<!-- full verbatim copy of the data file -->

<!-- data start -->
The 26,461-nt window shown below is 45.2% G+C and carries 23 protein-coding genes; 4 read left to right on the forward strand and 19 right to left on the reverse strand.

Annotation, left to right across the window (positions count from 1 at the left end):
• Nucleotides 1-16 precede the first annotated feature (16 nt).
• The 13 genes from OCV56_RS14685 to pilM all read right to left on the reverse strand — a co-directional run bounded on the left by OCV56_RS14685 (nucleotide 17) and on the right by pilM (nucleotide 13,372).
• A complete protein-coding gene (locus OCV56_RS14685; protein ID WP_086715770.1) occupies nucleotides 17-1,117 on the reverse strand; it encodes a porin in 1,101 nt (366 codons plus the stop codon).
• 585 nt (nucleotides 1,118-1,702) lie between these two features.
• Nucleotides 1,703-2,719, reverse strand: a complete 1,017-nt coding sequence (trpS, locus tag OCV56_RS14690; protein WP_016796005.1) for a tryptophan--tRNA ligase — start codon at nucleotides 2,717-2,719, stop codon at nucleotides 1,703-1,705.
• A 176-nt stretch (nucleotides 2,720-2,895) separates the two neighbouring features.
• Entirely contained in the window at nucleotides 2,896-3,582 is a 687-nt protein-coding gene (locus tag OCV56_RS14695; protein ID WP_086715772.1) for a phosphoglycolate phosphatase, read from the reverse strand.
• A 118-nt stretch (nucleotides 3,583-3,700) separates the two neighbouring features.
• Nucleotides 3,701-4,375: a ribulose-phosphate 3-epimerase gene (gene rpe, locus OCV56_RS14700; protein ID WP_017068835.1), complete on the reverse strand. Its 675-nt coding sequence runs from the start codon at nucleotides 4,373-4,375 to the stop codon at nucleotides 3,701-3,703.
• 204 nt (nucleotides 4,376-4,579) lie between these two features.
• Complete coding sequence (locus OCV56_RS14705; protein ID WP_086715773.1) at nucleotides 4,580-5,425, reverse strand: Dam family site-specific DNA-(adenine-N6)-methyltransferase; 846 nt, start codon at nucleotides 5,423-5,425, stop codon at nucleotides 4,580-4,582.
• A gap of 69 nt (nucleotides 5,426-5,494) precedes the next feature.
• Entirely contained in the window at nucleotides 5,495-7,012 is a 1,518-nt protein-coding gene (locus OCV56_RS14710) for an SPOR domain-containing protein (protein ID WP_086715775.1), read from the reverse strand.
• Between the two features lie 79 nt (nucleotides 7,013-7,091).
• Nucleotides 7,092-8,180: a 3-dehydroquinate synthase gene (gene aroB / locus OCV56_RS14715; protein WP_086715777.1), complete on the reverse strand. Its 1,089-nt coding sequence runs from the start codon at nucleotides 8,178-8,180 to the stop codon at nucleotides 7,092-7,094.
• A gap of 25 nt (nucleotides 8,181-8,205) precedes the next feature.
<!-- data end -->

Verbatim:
The 26,461-nt window shown below is 45.2% G+C and carries 23 protein-coding genes; 4 read left to right on the forward strand and 19 right to left on the reverse strand.

Annotation, left to right across the window (positions count from 1 at the left end):
• Nucleotides 1-16 precede the first annotated feature (16 nt).
• The 13 genes from OCV56_RS14685 to pilM all read right to left on the reverse strand — a co-directional run bounded on the left by OCV56_RS14685 (nucleotide 17) and on the right by pilM (nucleotide 13,372).
• A complete protein-coding gene (locus OCV56_RS14685; protein ID WP_086715770.1) occupies nucleotides 17-1,117 on the reverse strand; it encodes a porin in 1,101 nt (366 codons plus the stop codon).
• 585 nt (nucleotides 1,118-1,702) lie between these two features.
• Nucleotides 1,703-2,719, reverse strand: a complete 1,017-nt coding sequence (trpS, locus tag OCV56_RS14690; protein WP_016796005.1) for a tryptophan--tRNA ligase — start codon at nucleotides 2,717-2,719, stop codon at nucleotides 1,703-1,705.
• A 176-nt stretch (nucleotides 2,720-2,895) separates the two neighbouring features.
• Entirely contained in the window at nucleotides 2,896-3,582 is a 687-nt protein-coding gene (locus tag OCV56_RS14695; protein ID WP_086715772.1) for a phosphoglycolate phosphatase, read from the reverse strand.
• A 118-nt stretch (nucleotides 3,583-3,700) separates the two neighbouring features.
• Nucleotides 3,701-4,375: a ribulose-phosphate 3-epimerase gene (gene rpe, locus OCV56_RS14700; protein ID WP_017068835.1), complete on the reverse strand. Its 675-nt coding sequence runs from the start codon at nucleotides 4,373-4,375 to the stop codon at nucleotides 3,701-3,703.
• 204 nt (nucleotides 4,376-4,579) lie between these two features.
• Complete coding sequence (locus OCV56_RS14705; protein ID WP_086715773.1) at nucleotides 4,580-5,425, reverse strand: Dam family site-specific DNA-(adenine-N6)-methyltransferase; 846 nt, start codon at nucleotides 5,423-5,425, stop codon at nucleotides 4,580-4,582.
• A gap of 69 nt (nucleotides 5,426-5,494) precedes the next feature.
• Entirely contained in the window at nucleotides 5,495-7,012 is a 1,518-nt protein-coding gene (locus OCV56_RS14710) for an SPOR domain-containing protein (protein ID WP_086715775.1), read from the reverse strand.
• Between the two features lie 79 nt (nucleotides 7,013-7,091).
• Nucleotides 7,092-8,180: a 3-dehydroquinate synthase gene (gene aroB / locus OCV56_RS14715; protein WP_086715777.1), complete on the reverse strand. Its 1,089-nt coding sequence runs from the start codon at nucleotides 8,178-8,180 to the stop codon at nucleotides 7,092-7,094.
• A gap of 25 nt (nucleotides 8,181-8,205) precedes the next feature.